<strong>Vertige</strong> (Abel Ferry, 2009)
The first thirty minutes of <em>Vertige</em>, released in America as <em>High Lane</em>, are by far the movie's best and scariest. At that point, this is a very simple man vs. nature plot, in which Fred (<em>Taken</em>'s Nicolas Giraud), a climber who also seems to be one of those go-go-go self-help gurus, and his girlfriend Karine (<em>Low Life</em>'s Maud Wyler) take a trio of others for a climb on what, Fred tells us enthusiastically, is the highest, longest (read: most grueling) climb in Europe. We're told it's somewhere in Croatia, though I can't remember where for the life of me (it has been noted on the IMDB discussion boards that it is, in fact, an agglomeration of at least two different climb sites). You know this is going to go wrong when they see a sign saying in no uncertain terms the site is closed for repairs and Fred ignores it. Just to add to the doomy feeling is the fact that our other trio is all full of scary baggage: Karine's friend Chloe (<em>La Petite Jerusalem</em>'s Fanny Valette) is a doctor who just had something nasty happen to her at work, though what it was is only gradually revealed throughout the film. Along with her is old boyfriend Guillaume (<em>Les Bleus</em>' Raphael Lenglet), pretty much the epitome of the ruggedly-handsome athletic type, and geeky new boyfriend Loic (<em>Cold Showers</em>' Johan Libereau), who's pretty much the opposite. This is a movie that, given that premise, needs not one more thing other than good acting and a competent director to make it gripping.And for those first thirty minutes, that's exactly what you get, as Loic overestimates his endurance (and underestimates his fear of heights), the group encounter increasingly dangerous situations while thousands of feet in the air, and things in general spiral out of control.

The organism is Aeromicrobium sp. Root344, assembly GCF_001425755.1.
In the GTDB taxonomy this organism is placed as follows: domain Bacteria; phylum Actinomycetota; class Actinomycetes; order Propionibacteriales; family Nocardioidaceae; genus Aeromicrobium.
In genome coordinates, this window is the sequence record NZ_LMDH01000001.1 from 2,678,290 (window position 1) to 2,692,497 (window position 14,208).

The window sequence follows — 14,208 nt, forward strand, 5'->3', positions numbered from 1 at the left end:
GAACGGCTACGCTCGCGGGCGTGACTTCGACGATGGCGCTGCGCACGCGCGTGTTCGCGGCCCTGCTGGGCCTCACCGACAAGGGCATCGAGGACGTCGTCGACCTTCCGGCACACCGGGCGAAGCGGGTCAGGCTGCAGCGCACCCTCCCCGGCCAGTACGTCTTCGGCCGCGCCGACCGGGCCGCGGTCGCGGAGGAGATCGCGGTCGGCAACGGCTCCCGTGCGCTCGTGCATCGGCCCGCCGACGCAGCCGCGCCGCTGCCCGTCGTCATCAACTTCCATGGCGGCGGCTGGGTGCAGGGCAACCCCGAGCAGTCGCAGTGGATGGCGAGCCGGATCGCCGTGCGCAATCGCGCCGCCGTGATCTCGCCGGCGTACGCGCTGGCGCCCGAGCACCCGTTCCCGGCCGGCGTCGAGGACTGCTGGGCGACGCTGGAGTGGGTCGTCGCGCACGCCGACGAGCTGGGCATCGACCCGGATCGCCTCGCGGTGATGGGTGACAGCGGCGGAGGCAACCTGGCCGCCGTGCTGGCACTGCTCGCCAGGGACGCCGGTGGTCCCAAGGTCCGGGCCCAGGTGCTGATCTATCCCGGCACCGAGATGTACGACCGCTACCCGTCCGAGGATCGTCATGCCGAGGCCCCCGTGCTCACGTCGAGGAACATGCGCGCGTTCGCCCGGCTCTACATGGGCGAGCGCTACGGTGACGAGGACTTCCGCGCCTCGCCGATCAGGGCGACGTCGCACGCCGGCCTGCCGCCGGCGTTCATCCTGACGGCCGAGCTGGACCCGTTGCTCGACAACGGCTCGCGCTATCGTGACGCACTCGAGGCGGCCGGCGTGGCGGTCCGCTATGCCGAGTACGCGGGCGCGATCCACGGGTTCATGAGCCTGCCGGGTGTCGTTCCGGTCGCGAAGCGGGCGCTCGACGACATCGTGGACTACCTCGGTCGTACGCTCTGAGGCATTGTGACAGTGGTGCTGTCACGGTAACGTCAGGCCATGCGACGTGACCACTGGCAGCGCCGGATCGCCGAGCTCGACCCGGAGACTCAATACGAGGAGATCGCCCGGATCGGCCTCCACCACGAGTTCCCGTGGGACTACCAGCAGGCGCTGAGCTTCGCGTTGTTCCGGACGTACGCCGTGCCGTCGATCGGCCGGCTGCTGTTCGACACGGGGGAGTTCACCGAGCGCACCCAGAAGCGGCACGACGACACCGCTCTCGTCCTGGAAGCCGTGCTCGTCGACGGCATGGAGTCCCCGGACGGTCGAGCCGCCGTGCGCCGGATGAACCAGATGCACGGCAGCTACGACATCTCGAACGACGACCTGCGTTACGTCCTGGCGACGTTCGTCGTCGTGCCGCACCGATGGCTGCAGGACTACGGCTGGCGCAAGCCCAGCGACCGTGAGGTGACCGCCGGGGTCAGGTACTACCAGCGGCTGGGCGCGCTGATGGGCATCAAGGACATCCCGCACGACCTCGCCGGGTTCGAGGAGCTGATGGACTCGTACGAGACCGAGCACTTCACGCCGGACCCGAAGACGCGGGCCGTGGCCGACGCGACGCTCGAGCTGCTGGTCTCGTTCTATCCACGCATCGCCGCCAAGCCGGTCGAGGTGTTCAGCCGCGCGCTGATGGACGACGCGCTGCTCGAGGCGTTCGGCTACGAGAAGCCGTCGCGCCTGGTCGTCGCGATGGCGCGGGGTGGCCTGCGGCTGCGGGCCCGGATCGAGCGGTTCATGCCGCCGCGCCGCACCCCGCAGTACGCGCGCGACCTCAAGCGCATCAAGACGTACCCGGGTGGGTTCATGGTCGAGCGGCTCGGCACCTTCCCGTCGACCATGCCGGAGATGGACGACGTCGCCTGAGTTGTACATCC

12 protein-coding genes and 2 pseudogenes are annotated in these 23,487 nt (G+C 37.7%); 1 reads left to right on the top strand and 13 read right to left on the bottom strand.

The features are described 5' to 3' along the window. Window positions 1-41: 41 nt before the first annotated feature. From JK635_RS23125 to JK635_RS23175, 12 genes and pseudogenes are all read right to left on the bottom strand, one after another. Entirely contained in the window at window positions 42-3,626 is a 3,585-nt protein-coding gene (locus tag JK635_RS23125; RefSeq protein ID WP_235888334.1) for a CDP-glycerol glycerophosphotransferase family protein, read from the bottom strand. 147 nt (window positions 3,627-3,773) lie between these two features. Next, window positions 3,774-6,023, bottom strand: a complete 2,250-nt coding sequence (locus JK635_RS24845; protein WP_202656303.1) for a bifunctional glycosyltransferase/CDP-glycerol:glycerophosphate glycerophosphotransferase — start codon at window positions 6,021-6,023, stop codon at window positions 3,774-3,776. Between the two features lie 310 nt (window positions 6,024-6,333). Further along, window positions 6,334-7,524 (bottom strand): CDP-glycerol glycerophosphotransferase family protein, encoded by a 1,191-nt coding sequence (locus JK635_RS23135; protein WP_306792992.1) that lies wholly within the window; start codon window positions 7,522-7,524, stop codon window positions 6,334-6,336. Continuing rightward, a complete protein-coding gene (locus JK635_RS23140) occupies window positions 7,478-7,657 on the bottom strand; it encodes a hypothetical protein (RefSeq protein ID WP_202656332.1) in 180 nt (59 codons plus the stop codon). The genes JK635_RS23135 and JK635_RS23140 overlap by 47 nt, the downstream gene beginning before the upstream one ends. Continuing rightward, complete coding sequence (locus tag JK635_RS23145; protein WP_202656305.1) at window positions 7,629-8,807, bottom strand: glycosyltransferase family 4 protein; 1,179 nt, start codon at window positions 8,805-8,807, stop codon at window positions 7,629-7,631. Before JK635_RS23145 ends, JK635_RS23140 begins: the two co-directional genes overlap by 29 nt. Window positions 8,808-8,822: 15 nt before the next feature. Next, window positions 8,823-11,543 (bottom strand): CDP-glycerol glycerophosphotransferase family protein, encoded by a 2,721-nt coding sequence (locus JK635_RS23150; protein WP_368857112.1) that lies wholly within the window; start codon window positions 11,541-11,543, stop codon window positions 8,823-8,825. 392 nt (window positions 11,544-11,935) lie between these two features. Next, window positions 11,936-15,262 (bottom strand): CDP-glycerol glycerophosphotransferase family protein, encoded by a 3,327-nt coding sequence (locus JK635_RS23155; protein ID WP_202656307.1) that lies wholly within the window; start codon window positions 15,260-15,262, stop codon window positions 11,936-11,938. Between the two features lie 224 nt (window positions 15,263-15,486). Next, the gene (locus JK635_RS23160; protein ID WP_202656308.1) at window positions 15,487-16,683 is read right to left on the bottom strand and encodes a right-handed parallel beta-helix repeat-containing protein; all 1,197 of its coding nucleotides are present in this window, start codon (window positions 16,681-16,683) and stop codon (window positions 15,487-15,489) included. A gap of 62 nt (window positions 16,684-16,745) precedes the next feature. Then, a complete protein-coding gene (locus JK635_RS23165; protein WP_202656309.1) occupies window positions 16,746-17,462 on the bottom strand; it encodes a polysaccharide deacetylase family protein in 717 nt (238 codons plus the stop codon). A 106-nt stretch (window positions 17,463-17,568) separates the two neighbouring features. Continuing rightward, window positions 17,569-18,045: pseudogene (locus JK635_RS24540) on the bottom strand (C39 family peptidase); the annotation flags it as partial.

Then you hit the half-hour mark, and the movie becomes, in essence, <em>The Ascent</em> with a strong flavor of <em>Deliverance</em>. At which point you know pretty much everything that's going to happen and stop caring about any of it. Okay, you probably can't predict some of the more idiotic character choices, but, you know.
Okay, maybe it's not that bad. (Yes, it is, but I'll play devil's advocate for a minute.) You've seen <em>The Descent</em>, you've seen <em>Wrong Turn</em>, you've seen <em>The Hills Have Eyes</em> (hopefully the original and not the hideous remake), you've seen <em>Deliverance</em>, you've seen a dozen or two other films like this, and if you've been following my reviews for at least a few years you've hopefully seen a smattering of really, really good French horror flicks while avoiding their bad ones. And then you come to <em>Vertige</em> and... well, I won't blame you if you actually do watch it, because that first half-hour is something else. But once you get to the point where the movie turns from man vs. nature thriller into dumb slasher flick, you'll start wondering, since you've seen all those other movies, why you're watching this, which is as cavalier in its borrowing from other movies as it is in its blending of climb sites. This is nothing new under the sun, Jack. **